Cleveland Circle Starbucks workers strike after water leak


“Management ignored these obvious security risks.”

Starbucks employee Rafi McCoy sits on a bench with Dunkin Donuts coffee and a pastry during a protest at the Cleveland Circle Starbucks. David L Ryan / Globe Staff

Workers at Starbucks in Cleveland Circle went on strike Tuesday to protest what they say are unsafe working conditions and management’s failure to protect employees.

The details of these conditions have been set out in a management letter signed by 14 workers. They claim Starbucks management asked employees to stay on the job despite water leaking through the ceiling and light fixtures onto espresso machines, counters, the floor and the workers themselves.

“Management ignored these obvious safety hazards and told workers to keep working for several hours while water continued to run over electrical appliances and pool floors,” the employees said in the letter. .

This infrastructure problem has been a problem several times over the past two years, according to the letter, and management has failed to present a proper solution. Workers then have “no choice” but to do their job while risking falling ceiling tiles or slipping and falling on wet floors.

The chain “acted quickly” to resolve the issues, a Starbucks spokesperson said in a statement to The Boston Globe. Rain began seeping through the cafe’s roof on Saturday, leading management to close the cafe’s lobby to customers and switch to take-out service only.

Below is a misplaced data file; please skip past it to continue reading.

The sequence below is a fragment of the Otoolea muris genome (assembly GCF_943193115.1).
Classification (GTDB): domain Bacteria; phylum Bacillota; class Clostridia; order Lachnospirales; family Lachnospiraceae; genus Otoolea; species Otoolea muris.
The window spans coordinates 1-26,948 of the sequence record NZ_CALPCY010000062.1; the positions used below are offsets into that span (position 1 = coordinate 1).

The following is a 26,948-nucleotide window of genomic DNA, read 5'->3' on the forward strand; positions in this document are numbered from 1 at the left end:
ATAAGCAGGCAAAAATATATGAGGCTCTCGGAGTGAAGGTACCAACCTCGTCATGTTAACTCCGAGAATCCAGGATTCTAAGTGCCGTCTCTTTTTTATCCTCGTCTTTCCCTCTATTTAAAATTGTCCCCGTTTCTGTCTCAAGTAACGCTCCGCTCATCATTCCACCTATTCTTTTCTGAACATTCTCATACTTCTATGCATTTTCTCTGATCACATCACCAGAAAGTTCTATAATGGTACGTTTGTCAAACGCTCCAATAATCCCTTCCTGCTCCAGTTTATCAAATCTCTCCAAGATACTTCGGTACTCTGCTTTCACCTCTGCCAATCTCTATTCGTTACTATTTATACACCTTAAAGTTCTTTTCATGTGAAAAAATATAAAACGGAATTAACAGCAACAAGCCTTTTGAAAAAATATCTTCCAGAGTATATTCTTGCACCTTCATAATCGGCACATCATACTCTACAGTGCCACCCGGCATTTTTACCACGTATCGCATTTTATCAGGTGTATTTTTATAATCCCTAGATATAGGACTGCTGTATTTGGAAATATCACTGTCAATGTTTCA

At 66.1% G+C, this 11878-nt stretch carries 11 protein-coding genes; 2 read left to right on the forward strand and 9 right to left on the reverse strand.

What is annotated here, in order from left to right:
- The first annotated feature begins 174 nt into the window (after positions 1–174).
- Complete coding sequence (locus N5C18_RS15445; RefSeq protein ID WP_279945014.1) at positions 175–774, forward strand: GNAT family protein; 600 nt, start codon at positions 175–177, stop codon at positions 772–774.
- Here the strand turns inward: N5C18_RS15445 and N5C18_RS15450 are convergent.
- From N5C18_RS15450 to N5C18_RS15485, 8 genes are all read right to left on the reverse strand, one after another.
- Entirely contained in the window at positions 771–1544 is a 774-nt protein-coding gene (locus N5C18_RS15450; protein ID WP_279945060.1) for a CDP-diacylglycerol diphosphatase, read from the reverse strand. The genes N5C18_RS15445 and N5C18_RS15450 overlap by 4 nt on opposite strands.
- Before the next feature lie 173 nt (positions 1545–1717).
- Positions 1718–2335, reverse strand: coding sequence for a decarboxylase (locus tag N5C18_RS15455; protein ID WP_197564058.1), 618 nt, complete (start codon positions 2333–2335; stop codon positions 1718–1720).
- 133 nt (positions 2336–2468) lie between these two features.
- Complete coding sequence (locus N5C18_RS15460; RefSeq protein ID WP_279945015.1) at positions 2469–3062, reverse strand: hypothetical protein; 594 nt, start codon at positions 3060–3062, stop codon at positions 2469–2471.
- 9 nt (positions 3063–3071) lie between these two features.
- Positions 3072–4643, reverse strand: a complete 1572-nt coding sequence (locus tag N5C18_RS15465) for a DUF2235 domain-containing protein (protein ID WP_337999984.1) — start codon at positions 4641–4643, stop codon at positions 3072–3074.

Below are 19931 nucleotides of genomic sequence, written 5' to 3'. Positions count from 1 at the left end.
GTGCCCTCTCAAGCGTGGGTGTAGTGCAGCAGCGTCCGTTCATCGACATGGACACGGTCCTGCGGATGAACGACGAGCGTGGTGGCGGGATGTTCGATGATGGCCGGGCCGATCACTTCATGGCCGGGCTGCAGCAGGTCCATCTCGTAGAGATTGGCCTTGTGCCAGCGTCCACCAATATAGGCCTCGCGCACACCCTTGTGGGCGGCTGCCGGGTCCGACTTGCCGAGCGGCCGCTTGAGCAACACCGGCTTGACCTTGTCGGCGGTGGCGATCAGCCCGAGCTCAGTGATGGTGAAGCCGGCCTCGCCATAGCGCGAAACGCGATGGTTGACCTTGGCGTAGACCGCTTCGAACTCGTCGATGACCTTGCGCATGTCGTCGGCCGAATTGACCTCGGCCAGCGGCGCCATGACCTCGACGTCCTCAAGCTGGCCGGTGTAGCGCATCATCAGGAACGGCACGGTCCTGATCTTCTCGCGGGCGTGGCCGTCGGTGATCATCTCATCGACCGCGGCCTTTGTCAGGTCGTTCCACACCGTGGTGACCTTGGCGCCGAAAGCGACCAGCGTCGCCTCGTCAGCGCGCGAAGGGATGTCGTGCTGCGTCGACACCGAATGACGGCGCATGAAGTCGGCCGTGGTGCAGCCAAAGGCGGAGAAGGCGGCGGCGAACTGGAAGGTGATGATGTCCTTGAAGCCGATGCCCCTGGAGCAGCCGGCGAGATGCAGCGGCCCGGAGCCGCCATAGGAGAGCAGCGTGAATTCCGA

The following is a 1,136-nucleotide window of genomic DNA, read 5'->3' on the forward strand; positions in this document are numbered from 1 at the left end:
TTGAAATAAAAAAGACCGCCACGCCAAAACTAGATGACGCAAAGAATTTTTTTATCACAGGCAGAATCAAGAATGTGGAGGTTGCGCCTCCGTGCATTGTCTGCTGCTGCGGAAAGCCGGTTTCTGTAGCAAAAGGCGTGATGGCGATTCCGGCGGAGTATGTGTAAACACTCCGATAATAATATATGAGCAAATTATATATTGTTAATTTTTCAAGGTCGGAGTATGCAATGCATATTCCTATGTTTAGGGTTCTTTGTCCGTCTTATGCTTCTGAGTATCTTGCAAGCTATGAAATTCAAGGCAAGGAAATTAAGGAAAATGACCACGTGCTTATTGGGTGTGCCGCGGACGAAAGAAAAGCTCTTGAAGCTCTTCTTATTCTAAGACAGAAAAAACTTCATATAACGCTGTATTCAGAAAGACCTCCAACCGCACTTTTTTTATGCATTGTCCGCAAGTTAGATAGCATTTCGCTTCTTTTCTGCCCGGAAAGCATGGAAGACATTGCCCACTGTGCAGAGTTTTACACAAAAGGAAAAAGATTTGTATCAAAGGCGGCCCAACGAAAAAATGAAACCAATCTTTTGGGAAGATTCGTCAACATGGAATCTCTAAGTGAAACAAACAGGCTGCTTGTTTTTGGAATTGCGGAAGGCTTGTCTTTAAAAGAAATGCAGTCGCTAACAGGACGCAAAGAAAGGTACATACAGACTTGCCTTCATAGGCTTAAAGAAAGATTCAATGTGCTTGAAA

Workers then arrived Monday morning to fix the leak, but encountered “a drainage issue with the HVAC system,” the spokesperson told the World. This caused a water leak on the espresso bar.

The spokesperson told the Globe that other parts of the store were unaffected, but footage posted by Boston Starbucks Workers United on Twitter shows water pooling throughout the store.

After the store closed due to the leak, employees were left with no answers as to whether or not they would receive catastrophe pay for the sudden closure, according to the letter.

“To keep our partners and customers safe, local leaders immediately closed the store yesterday and gave partners the option of taking shifts at other stores. Store managers shared details of our policy disaster compensation policy with our partners before they left the store yesterday. This policy was also shared with partners on two other occasions this year,” a Starbucks spokesperson said in a statement, according to CBS. Boston.

Employees say officials tried to get them to work in a dry part of the store in an effort to keep it open, CBS Boston reported.

A shift supervisor told the World that the employees held an impromptu meeting on Monday afternoon when they decided to strike. This was prompted by unanswered calls to management as workers could not determine whether or not it would be safe to return to the store on Tuesday.

Employees plan to return to work on Wednesday as long as necessary maintenance has been completed and their safety is assured, according to the letter.

In April, Starbucks workers at the Harvard Street location in Brookline and the Commonwealth Avenue location in Allston voted unanimously to form unions. In early May, workers from Cleveland Circle, Lower Allston, Watertown and Beth Israel followed suit.

Also in early May, Starbucks CEO Howard Schultz announced that new training and wage increases would not apply to newly unionized or unionizing stores. The New York Times reported.

Longstanding complaints about understaffing and irregular hours led Starbucks workers in Buffalo to form the chain’s first union last December. Baristas across the country have followed suit and Starbucks Workers United announcement on May 27, a location in Seattle became the 100th store to unionize in the United States


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